The Rho-type small GTPases (Rho, Rac and cdc42) are components of complex signal transduction pathways that link extracellular environmental cues with the control of cytoskeletal dynamic. During brain development, Rac1 plays essential roles ranging from chemotaxis and neuronal migration to neuritogenesis, synapsis formation and plasticity. Rac1 activity is positively and negatively controlled by several molecules, however the role of each specific regulators is poorly known. We have generated mice null for ArhGAP15, a Rac1-specific GTPase-activating protein expressed in embryonic migrating interneurons and in a large fraction of both excitatory and inhibitory neurons of the adult cortex and hippocampus. Loss of ArhGAP15 results in hyper-activation of Rac1 in the embryonic and adult forebrain, and increased retrograde actin dynamic at the growth cone, associated with defects in neuronal migration, reduced neuritogenesis and reduced spine formation. In spite of a nearly normal cyto-architecture and cortical layering, EEG spectral analysis show reduced high-frequency activity, increased lower frequencies activity, and overall reduced variability. Furthermore, multi-electrode array recordings of spontaneous activity of cultured primary neurons from ArhGAP15 KO cortex and hippocampus show delayed onset, reduced amplitude, reduced variability and inability to synchronize. Finally we observe motor hyperactivity. Thus a fine modulation of Rac1 activity is required for attaining a proper architecture and function of cortical and hippocampal circuits, and its hyper-activation leads to an Alzheimer spectrum phenotype.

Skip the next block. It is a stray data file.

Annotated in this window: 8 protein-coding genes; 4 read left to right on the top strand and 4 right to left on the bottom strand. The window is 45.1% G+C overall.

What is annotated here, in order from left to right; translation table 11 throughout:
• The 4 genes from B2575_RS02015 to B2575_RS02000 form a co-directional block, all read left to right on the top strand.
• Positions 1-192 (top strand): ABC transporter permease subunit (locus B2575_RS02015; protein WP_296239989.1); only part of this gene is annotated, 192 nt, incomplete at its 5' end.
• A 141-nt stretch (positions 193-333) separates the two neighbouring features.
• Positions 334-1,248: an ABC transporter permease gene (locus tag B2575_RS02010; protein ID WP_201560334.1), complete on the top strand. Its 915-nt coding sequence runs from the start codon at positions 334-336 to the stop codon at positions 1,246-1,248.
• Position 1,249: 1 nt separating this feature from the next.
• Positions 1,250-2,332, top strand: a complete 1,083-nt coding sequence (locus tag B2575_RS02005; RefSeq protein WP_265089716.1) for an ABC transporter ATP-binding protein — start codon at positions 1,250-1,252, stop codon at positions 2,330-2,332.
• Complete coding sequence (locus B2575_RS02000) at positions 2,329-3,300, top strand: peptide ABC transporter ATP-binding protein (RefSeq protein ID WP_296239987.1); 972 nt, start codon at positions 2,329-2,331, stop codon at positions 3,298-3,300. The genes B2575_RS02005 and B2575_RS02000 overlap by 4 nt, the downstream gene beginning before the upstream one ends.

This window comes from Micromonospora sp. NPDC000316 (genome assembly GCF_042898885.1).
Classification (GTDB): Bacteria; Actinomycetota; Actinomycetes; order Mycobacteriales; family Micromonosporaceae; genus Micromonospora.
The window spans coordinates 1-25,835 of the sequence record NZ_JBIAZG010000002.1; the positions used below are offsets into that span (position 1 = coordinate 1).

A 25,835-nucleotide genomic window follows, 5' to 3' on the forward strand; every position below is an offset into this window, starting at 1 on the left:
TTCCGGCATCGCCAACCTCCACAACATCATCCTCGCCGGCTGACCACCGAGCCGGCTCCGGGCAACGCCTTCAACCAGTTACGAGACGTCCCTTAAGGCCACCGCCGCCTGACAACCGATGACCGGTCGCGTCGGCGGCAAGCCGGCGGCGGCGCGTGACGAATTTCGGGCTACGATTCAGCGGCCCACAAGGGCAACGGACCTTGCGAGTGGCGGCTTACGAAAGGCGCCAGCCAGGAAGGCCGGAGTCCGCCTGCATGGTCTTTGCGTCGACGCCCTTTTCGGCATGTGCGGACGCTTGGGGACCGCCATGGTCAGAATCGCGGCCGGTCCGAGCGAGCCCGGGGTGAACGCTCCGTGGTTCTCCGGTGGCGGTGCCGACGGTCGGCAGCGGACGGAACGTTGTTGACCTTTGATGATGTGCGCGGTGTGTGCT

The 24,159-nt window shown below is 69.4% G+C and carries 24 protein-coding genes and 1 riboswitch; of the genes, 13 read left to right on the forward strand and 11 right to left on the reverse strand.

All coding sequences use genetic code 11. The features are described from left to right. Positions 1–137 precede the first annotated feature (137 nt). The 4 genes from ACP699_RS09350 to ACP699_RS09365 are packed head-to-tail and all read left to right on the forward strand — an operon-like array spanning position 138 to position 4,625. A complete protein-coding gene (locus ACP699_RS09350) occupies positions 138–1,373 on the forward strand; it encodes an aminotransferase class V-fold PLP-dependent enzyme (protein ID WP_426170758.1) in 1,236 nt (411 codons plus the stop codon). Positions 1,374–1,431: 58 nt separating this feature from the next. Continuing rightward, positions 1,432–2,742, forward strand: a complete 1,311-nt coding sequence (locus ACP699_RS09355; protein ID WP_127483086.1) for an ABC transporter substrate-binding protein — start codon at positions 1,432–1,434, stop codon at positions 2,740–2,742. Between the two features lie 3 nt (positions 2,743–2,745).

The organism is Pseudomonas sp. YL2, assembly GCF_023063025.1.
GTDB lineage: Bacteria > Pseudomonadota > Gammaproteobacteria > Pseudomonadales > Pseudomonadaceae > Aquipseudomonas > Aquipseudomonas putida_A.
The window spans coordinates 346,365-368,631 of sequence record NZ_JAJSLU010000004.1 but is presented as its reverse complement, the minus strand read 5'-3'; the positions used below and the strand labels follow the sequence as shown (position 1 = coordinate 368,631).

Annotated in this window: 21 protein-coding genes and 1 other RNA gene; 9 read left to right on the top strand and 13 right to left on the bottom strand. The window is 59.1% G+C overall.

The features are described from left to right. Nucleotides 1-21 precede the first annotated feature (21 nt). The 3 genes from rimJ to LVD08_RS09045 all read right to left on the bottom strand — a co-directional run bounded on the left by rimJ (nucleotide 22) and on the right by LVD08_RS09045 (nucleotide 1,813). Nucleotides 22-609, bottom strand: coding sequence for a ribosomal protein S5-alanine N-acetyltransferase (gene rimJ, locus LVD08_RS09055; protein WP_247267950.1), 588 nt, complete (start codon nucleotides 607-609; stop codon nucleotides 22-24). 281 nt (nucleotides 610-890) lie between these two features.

Hyper-activation of the Rho-GTPase Rac1 via disruption of ArhGAP15 results in reduced architectural and functional complexity

MERLO, Giorgio Roberto;ARMENTANO, MARIA;ZAMBONI, VALENTINA;BERTO, GAIA ELENA;CIRAOLO, Elisa;GHIGO, Alessandra;CARABELLI, Valentina;GAVELLO, DANIELA;MAURO, Alessandro;PRIANO, LORENZO;HIRSCH, Emilio
2015

Abstract

The Rho-type small GTPases (Rho, Rac and cdc42) are components of complex signal transduction pathways that link extracellular environmental cues with the control of cytoskeletal dynamic. During brain development, Rac1 plays essential roles ranging from chemotaxis and neuronal migration to neuritogenesis, synapsis formation and plasticity. Rac1 activity is positively and negatively controlled by several molecules, however the role of each specific regulators is poorly known. We have generated mice null for ArhGAP15, a Rac1-specific GTPase-activating protein expressed in embryonic migrating interneurons and in a large fraction of both excitatory and inhibitory neurons of the adult cortex and hippocampus. Loss of ArhGAP15 results in hyper-activation of Rac1 in the embryonic and adult forebrain, and increased retrograde actin dynamic at the growth cone, associated with defects in neuronal migration, reduced neuritogenesis and reduced spine formation. In spite of a nearly normal cyto-architecture and cortical layering, EEG spectral analysis show reduced high-frequency activity, increased lower frequencies activity, and overall reduced variability. Furthermore, multi-electrode array recordings of spontaneous activity of cultured primary neurons from ArhGAP15 KO cortex and hippocampus show delayed onset, reduced amplitude, reduced variability and inability to synchronize. Finally we observe motor hyperactivity. Thus a fine modulation of Rac1 activity is required for attaining a proper architecture and function of cortical and hippocampal circuits, and its hyper-activation leads to an Alzheimer spectrum phenotype.
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parte A
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GTPasi, cortical neuron, neuronal networks, learning, memory
Merlo, Giorgio R.; Armentano, Maria; Zamboni, Valentina; Sarò, Gabriella; Berto, Gaia; Ciraolo, Elisa; Ghigo, Alessandra; Passafaro, Maria; Carabelli, Valentina; Gavello, Daniela; El-Assawi, Nadia; Mauro, Alessandro; Priano, Lorenzo; Hirsch, Emilio
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Utilizza questo identificativo per citare o creare un link a questo documento: http://hdl.handle.net/2318/1635947
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